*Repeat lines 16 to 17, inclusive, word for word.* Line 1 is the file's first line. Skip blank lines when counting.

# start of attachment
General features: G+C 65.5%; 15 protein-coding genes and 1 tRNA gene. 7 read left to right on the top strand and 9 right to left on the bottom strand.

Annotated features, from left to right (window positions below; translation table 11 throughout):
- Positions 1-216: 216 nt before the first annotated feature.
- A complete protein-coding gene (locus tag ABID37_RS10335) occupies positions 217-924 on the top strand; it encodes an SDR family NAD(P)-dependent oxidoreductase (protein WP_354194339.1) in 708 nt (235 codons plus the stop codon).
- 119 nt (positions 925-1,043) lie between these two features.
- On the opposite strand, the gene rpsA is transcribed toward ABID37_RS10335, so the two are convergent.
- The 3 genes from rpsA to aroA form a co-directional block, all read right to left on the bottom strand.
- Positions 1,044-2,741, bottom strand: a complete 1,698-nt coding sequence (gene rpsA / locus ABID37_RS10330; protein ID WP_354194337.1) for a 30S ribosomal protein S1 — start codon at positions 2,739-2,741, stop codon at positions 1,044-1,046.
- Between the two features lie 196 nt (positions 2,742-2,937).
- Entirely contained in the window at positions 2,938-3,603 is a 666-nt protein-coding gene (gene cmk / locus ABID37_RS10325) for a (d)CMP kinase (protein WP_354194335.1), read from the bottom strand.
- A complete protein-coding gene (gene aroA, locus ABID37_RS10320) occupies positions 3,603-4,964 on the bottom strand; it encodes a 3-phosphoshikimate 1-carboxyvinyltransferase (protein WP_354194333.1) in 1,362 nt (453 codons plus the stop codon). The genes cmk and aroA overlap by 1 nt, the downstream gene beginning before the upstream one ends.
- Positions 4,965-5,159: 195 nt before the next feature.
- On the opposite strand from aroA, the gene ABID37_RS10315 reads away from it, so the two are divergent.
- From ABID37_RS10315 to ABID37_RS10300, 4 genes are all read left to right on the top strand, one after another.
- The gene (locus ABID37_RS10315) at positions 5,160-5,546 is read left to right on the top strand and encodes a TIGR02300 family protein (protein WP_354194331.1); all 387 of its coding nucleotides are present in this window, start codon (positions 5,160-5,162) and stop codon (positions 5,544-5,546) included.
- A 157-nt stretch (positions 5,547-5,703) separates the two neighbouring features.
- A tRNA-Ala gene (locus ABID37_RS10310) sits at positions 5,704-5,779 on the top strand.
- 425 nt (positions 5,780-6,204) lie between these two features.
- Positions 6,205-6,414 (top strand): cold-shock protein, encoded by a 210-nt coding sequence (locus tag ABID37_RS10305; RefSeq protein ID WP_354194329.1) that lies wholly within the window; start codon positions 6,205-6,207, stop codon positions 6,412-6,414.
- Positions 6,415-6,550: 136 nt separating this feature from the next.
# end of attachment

- A 157-nt stretch (positions 5,547-5,703) separates the two neighbouring features.
- A tRNA-Ala gene (locus ABID37_RS10310) sits at positions 5,704-5,779 on the top strand.